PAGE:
The euro rallied on Tuesday on a report citing internal tensions within the European Central Bank over the leadership style of its chief, Mario Draghi, that has the markets expecting limits on future loosening of monetary policy.
In an exclusive report by Reuters, national central bankers in the euro area plan to challenge Draghi this week at a regularly scheduled ECB meeting. They are particularly angered by his effective setting of a target for increasing the bank's balance sheet immediately after the governing council explicitly agreed not to make any figure public, ECB sources told Reuters.
A potential slowing down of the ECB's measures to boost liquidity in the euro zone in the hopes of spurring borrowing and investment limits the selling pressure on the euro.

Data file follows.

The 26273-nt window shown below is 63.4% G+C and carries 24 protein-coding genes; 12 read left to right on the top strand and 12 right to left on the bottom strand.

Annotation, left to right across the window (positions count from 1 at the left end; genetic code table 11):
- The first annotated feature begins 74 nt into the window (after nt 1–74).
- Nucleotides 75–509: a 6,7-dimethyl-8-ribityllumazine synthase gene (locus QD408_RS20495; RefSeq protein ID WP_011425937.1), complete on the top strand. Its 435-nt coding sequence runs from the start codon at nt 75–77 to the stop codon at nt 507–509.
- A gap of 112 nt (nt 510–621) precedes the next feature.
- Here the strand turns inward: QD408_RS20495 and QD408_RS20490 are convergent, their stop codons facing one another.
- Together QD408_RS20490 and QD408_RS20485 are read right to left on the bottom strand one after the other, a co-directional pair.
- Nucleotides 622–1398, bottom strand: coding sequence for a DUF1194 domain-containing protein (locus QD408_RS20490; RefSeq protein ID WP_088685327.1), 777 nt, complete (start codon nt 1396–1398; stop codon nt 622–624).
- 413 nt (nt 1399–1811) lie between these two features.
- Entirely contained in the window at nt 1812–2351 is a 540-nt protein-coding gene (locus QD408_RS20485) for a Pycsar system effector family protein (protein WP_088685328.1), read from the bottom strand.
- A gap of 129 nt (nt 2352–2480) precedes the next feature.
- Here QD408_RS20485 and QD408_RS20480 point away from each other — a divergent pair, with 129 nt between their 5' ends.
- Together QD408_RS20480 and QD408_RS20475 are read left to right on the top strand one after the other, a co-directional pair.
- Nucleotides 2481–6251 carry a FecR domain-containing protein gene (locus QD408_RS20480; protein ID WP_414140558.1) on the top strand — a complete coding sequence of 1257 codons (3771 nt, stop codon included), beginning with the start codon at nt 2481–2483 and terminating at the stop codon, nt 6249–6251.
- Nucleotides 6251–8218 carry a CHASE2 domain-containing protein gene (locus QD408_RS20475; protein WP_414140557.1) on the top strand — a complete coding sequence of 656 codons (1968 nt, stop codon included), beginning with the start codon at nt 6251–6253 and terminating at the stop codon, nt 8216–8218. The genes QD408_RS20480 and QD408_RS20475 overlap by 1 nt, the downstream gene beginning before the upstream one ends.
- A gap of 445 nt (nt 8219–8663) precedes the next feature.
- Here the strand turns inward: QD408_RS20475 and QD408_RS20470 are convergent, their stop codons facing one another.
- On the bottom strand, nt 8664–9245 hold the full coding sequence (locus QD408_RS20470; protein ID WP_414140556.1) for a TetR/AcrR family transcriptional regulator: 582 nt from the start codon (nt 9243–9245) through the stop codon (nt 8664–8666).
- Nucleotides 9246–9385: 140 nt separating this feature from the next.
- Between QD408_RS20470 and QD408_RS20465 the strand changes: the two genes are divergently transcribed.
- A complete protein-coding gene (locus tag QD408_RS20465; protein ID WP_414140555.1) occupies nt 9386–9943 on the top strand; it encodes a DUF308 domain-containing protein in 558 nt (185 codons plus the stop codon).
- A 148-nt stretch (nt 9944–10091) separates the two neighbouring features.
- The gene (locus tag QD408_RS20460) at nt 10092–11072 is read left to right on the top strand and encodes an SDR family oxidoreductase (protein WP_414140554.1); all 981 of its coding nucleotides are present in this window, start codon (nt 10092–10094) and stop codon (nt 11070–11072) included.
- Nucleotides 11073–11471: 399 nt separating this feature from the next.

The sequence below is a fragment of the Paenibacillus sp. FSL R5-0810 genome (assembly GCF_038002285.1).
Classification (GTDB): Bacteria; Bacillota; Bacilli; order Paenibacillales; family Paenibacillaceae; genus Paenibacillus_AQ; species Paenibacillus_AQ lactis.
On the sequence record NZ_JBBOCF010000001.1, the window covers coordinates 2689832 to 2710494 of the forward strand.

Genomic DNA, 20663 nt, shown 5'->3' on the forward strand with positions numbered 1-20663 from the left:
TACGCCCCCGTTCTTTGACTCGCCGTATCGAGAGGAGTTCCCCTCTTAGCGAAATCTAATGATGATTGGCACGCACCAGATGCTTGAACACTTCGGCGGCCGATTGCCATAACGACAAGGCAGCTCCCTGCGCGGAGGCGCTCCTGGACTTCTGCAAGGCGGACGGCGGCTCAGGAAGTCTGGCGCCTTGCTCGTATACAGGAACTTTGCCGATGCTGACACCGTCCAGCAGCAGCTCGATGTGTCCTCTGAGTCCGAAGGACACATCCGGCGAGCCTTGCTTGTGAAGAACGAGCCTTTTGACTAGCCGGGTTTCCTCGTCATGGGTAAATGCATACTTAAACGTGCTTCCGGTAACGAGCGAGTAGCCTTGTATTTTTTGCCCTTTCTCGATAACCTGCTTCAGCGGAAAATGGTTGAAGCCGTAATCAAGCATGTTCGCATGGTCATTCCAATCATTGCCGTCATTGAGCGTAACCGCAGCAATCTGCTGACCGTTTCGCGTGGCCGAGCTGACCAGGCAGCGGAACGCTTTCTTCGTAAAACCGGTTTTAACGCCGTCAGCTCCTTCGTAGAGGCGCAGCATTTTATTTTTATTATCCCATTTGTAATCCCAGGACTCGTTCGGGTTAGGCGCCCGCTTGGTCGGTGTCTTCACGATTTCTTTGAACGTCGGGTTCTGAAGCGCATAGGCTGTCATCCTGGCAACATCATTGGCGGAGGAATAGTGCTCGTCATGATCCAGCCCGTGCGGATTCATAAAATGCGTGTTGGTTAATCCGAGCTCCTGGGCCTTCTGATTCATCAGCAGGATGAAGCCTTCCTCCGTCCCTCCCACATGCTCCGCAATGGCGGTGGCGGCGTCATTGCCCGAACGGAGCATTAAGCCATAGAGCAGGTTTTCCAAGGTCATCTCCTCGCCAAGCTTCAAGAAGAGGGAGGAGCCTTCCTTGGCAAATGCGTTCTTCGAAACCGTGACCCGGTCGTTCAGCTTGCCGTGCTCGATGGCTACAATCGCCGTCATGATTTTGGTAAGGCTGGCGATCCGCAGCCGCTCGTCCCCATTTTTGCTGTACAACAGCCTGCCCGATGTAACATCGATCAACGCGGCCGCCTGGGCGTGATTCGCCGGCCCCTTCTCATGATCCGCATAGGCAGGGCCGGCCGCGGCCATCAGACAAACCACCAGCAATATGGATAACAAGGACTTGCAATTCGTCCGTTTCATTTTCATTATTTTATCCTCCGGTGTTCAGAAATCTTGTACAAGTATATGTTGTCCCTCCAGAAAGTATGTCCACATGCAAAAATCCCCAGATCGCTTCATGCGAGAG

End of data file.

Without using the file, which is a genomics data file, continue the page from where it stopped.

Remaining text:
The reported tensions come after the European Commission on Tuesday slash its economic growth forecast for the euro zone for 2015 to 1.1 percent from an earlier forecast of 1.7 percent.
The euro hit a high of $1.2577 on the EBS trading platform, but traded back to $1.2557, up 0.60 percent on the day.
The potential for slowing down a move toward looser monetary policy contrasts sharply with Japan, which announced an additional massive easing policy last week that sent the yen to a roughly seven-year low against the greenback.
The euro traded at 142.45 yen, up marginally while the dollar fell 0.55 percent to 113.40 .
The dollar index, which measures the greenback against a basket of currencies, fell 0.40 percent from Monday's four-year high to 86.96.
Oil currencies hammered
The Norwegian crown and the Canadian dollar fell sharply as world oil prices fell. Brent crude prices dropped more than 3 percent to their lowest in more than four years after top oil exporter Saudi Arabia cut sales prices to the United States.
The U.S. dollar rose to its strongest in more than five years against its Canadian counterpart, at C$1.1426. It last traded near C$1.1397, up 0.30 percent on the day. The euro advanced on the Norwegian crown by 1.35 percent to 8.6084 crowns, its weakest since late 2009.